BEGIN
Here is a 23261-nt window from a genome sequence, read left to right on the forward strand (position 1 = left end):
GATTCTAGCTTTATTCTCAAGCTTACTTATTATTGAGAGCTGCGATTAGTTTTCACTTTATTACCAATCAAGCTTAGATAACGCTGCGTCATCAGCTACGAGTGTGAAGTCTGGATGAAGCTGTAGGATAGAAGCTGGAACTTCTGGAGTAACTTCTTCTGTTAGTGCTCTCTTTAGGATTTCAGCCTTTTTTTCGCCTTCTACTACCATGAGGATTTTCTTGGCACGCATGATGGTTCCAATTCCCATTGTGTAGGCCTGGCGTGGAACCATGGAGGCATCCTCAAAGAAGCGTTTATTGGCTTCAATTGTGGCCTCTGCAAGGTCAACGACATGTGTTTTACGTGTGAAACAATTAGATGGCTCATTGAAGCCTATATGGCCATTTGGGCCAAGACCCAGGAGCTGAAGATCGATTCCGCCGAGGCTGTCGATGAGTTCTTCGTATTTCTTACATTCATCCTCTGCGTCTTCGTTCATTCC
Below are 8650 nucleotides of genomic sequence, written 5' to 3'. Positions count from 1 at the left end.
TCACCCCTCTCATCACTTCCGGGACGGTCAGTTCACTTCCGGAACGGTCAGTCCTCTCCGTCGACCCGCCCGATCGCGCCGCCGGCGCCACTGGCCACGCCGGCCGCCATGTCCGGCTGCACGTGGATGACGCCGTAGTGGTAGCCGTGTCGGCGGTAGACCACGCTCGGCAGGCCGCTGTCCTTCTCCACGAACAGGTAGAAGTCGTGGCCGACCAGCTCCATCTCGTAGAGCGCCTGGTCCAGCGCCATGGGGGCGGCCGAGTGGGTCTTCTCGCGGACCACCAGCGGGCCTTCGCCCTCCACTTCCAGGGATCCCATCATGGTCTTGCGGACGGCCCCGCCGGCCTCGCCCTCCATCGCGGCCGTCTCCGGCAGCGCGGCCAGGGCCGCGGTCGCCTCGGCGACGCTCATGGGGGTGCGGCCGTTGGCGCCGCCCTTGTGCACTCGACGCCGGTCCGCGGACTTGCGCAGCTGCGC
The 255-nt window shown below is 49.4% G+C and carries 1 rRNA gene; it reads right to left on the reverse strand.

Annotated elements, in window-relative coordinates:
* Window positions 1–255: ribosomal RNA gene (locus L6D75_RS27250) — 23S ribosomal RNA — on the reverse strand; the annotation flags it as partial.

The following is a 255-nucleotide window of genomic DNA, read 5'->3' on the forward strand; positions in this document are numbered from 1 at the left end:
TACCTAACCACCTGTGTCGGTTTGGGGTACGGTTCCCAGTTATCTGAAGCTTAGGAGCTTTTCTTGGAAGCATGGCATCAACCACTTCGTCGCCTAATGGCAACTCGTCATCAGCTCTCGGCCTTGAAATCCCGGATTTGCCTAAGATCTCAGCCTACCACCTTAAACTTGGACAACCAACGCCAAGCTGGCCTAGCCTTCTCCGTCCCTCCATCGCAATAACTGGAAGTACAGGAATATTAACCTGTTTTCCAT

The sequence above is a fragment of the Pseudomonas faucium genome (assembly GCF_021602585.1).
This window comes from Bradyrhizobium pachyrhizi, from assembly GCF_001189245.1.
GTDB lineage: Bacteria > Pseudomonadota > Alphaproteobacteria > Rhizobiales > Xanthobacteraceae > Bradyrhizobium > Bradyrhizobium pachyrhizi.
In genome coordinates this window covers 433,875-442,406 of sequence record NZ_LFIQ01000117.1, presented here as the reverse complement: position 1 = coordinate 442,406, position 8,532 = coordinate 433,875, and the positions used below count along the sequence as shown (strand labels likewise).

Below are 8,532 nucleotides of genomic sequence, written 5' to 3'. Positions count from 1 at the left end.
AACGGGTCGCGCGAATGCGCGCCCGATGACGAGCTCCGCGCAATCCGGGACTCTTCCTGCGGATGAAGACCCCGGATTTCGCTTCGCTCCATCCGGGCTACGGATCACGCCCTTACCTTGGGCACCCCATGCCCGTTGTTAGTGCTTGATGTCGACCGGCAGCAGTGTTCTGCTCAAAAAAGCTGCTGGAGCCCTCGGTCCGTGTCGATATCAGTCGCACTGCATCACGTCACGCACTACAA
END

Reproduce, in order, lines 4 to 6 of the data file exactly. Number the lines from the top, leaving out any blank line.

TCACCCCTCTCATCACTTCCGGGACGGTCAGTTCACTTCCGGAACGGTCAGTCCTCTCCGTCGACCCGCCCGATCGCGCCGCCGGCGCCACTGGCCACGCCGGCCGCCATGTCCGGCTGCACGTGGATGACGCCGTAGTGGTAGCCGTGTCGGCGGTAGACCACGCTCGGCAGGCCGCTGTCCTTCTCCACGAACAGGTAGAAGTCGTGGCCGACCAGCTCCATCTCGTAGAGCGCCTGGTCCAGCGCCATGGGGGCGGCCGAGTGGGTCTTCTCGCGGACCACCAGCGGGCCTTCGCCCTCCACTTCCAGGGATCCCATCATGGTCTTGCGGACGGCCCCGCCGGCCTCGCCCTCCATCGCGGCCGTCTCCGGCAGCGCGGCCAGGGCCGCGGTCGCCTCGGCGACGCTCATGGGGGTGCGGCCGTTGGCGCCGCCCTTGTGCACTCGACGCCGGTCCGCGGACTTGCGCAGCTGCGC
The 255-nt window shown below is 49.4% G+C and carries 1 rRNA gene; it reads right to left on the reverse strand.

Annotated elements, in window-relative coordinates: